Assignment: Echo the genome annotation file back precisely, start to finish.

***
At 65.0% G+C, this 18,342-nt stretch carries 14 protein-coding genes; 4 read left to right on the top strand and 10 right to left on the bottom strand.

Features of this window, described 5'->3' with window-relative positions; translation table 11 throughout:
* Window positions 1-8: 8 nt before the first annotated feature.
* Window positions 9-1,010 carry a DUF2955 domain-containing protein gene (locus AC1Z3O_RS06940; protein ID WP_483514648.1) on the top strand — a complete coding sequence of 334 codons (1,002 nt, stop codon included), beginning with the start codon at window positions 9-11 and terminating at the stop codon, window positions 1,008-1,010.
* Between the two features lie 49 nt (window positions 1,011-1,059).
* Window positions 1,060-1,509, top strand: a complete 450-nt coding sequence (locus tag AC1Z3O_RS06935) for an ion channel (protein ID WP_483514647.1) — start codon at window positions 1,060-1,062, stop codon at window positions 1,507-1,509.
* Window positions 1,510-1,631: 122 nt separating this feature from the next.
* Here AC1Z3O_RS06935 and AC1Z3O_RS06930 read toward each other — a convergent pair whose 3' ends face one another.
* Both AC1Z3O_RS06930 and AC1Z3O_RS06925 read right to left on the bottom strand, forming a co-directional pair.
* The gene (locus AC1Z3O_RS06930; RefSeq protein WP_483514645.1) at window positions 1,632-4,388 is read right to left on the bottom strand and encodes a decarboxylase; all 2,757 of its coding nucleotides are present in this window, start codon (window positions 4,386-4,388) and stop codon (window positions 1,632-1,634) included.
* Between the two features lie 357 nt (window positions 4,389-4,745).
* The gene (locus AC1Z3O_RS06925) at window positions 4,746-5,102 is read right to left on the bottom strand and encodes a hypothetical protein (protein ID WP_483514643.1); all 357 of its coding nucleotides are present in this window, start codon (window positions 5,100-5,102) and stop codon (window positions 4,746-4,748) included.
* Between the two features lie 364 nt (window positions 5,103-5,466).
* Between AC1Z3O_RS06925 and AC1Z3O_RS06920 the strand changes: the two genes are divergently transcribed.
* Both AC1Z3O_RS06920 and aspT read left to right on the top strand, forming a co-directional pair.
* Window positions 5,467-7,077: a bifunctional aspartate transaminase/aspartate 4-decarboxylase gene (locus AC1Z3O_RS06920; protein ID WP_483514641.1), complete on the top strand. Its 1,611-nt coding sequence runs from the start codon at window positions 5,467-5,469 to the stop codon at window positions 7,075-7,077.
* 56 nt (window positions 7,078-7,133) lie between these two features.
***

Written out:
At 65.0% G+C, this 18,342-nt stretch carries 14 protein-coding genes; 4 read left to right on the top strand and 10 right to left on the bottom strand.

Features of this window, described 5'->3' with window-relative positions; translation table 11 throughout:
* Window positions 1-8: 8 nt before the first annotated feature.
* Window positions 9-1,010 carry a DUF2955 domain-containing protein gene (locus AC1Z3O_RS06940; protein ID WP_483514648.1) on the top strand — a complete coding sequence of 334 codons (1,002 nt, stop codon included), beginning with the start codon at window positions 9-11 and terminating at the stop codon, window positions 1,008-1,010.
* Between the two features lie 49 nt (window positions 1,011-1,059).
* Window positions 1,060-1,509, top strand: a complete 450-nt coding sequence (locus tag AC1Z3O_RS06935) for an ion channel (protein ID WP_483514647.1) — start codon at window positions 1,060-1,062, stop codon at window positions 1,507-1,509.
* Window positions 1,510-1,631: 122 nt separating this feature from the next.
* Here AC1Z3O_RS06935 and AC1Z3O_RS06930 read toward each other — a convergent pair whose 3' ends face one another.
* Both AC1Z3O_RS06930 and AC1Z3O_RS06925 read right to left on the bottom strand, forming a co-directional pair.
* The gene (locus AC1Z3O_RS06930; RefSeq protein WP_483514645.1) at window positions 1,632-4,388 is read right to left on the bottom strand and encodes a decarboxylase; all 2,757 of its coding nucleotides are present in this window, start codon (window positions 4,386-4,388) and stop codon (window positions 1,632-1,634) included.
* Between the two features lie 357 nt (window positions 4,389-4,745).
* The gene (locus AC1Z3O_RS06925) at window positions 4,746-5,102 is read right to left on the bottom strand and encodes a hypothetical protein (protein ID WP_483514643.1); all 357 of its coding nucleotides are present in this window, start codon (window positions 5,100-5,102) and stop codon (window positions 4,746-4,748) included.
* Between the two features lie 364 nt (window positions 5,103-5,466).
* Between AC1Z3O_RS06925 and AC1Z3O_RS06920 the strand changes: the two genes are divergently transcribed.
* Both AC1Z3O_RS06920 and aspT read left to right on the top strand, forming a co-directional pair.
* Window positions 5,467-7,077: a bifunctional aspartate transaminase/aspartate 4-decarboxylase gene (locus AC1Z3O_RS06920; protein ID WP_483514641.1), complete on the top strand. Its 1,611-nt coding sequence runs from the start codon at window positions 5,467-5,469 to the stop codon at window positions 7,075-7,077.
* 56 nt (window positions 7,078-7,133) lie between these two features.